State Street Global Exchange says investor confidence in North America weakened in November, falling nearly 12 points, or about 10%, to 112.9 from 124.8 in October.
While the Asian ICI dropped 9.3 points to 100.7, the European Investor Confidence Index bucked global trends and rose by 6.3 points to 96.5 this month. Overall, the Global Investor Confidence Index declined by 7.2 points, moving down to 106.8 from 114 in October – a decline of 6%.
“In November, the spotlight was once again on the Fed as investors adjusted to an increased probability of a December rate hike,” said Ken Froot, a co-developer of the index, in a statement. “The North American sentiment resonated globally, signaling investors’ lack of readiness for U.S. policy normalization, even if the pace is expected to be gradual.”
Asian optimism for investing has seen “a sharp turnaround,” according to Jessica Donohue, executive vice president and chief innovation officer for State Street, as a stronger U.S. dollar and continued commodity price declines “weigh heavily on the region.”
Investor sentiment in Europe saw some improvement tied to the prospects of further stimulus by the European Central Bank, Donohue explains. “Divergence in monetary policy, however, was not enough to bring European sentiment above the risk averse threshold.”
The Investor Confidence Index was developed by Froot and Paul O’Connell at State Street Associates, State Street Global Exchange’s research and advisory services business. The index differs from survey-based measures in that it is based on the actual trades, as opposed to opinions, of institutional investors.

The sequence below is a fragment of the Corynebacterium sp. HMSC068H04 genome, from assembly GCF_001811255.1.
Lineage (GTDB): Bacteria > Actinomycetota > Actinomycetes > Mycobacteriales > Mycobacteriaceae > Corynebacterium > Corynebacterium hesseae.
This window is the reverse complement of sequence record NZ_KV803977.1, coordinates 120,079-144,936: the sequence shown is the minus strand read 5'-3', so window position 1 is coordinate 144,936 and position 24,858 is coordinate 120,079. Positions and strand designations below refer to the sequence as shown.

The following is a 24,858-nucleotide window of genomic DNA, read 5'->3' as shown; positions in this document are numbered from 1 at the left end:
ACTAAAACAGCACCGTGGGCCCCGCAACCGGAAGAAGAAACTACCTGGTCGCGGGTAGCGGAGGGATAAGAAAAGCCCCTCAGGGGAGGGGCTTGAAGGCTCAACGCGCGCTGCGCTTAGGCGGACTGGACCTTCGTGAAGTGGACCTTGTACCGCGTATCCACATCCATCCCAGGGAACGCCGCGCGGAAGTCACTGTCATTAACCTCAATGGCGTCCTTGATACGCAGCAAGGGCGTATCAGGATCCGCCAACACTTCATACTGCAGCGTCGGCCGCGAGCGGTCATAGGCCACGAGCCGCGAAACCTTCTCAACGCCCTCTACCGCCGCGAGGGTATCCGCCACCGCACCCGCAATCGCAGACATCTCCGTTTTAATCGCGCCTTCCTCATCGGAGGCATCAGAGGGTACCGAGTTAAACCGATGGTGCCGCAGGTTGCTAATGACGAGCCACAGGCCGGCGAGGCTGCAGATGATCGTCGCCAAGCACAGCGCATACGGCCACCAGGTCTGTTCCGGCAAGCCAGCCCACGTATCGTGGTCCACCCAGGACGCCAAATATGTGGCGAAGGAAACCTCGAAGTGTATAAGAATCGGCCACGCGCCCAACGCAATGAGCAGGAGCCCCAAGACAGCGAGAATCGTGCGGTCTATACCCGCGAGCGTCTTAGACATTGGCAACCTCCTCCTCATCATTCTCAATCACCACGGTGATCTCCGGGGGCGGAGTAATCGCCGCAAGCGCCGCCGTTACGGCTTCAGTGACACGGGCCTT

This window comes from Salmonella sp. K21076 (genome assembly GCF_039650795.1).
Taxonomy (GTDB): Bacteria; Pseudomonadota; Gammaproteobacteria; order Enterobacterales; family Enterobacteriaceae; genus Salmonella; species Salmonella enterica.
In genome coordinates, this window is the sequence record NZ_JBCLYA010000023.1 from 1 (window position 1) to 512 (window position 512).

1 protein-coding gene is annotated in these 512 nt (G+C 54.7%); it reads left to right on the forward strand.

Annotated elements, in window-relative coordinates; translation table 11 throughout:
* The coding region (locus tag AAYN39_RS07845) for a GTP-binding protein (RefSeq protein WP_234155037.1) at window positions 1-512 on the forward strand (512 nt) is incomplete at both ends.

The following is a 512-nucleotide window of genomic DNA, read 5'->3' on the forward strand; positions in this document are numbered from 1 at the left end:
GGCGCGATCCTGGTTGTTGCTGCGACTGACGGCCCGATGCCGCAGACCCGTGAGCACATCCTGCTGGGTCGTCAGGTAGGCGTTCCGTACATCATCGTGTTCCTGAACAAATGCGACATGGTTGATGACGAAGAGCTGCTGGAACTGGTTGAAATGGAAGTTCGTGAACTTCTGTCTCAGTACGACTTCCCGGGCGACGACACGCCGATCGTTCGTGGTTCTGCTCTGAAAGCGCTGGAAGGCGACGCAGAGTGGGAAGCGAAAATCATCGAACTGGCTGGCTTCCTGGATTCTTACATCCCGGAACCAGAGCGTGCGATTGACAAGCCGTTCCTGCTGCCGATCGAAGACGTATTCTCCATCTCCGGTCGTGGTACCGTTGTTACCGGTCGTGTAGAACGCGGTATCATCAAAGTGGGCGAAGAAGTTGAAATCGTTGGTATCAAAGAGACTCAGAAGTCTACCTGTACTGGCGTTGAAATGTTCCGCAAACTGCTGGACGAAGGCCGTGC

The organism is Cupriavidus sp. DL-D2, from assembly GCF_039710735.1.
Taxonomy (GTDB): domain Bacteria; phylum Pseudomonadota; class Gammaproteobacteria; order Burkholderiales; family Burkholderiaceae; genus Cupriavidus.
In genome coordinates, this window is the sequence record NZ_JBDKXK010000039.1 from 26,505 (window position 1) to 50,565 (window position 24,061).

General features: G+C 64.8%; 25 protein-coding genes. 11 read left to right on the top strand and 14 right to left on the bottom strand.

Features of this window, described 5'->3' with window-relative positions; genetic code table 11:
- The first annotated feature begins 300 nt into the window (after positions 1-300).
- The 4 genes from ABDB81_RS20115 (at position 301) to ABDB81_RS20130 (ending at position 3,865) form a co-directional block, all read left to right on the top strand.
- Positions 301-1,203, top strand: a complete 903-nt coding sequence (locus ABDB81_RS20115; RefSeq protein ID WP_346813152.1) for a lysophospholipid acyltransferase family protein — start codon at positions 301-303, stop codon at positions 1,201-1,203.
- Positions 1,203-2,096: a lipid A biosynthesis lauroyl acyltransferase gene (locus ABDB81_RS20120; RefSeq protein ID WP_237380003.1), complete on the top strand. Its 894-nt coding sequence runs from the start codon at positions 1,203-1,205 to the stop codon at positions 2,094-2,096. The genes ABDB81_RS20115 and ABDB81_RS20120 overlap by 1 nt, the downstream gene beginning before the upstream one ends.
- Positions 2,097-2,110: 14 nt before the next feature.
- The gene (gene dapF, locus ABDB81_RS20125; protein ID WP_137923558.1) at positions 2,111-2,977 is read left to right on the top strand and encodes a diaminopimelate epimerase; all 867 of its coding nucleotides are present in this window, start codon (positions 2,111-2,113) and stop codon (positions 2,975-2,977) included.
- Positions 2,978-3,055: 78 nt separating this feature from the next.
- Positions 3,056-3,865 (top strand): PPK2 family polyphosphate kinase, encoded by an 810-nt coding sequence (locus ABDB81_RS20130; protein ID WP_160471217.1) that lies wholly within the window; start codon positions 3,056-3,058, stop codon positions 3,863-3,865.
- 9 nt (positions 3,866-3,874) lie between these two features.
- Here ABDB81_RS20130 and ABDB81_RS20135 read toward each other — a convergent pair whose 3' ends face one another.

A reading of 100 is neutral and is the level at which investors are neither increasing nor decreasing their long-term allocations to risky assets. The index is released on the last Tuesday of each month.
In October, the Global ICI decreased to 114.3, down 2.3 points from September. The decline in investor sentiment was driven by a drop in the North American ICI from 133.2 to 125.5 and a decline of 5.8 points in the European ICI, which fell to 89.9. In contrast, the Asia ICI rose by 13.2 points to 111.0.
“Despite the ongoing uncertainty about the global outlook and dovish comments from the Fed, global institutional investor confidence remains largely positive,” Froot said in late October. “Meanwhile, the increasingly accommodative stance taken by policymakers globally and hopes for state-owned enterprise reforms in China have had a large impact on Asian investors, boosting risk appetite by 13.2 points. This is the first time that the Asia ICI has ascended above the key 100 threshold this year, signaling a more ‘risk on’ climate.”
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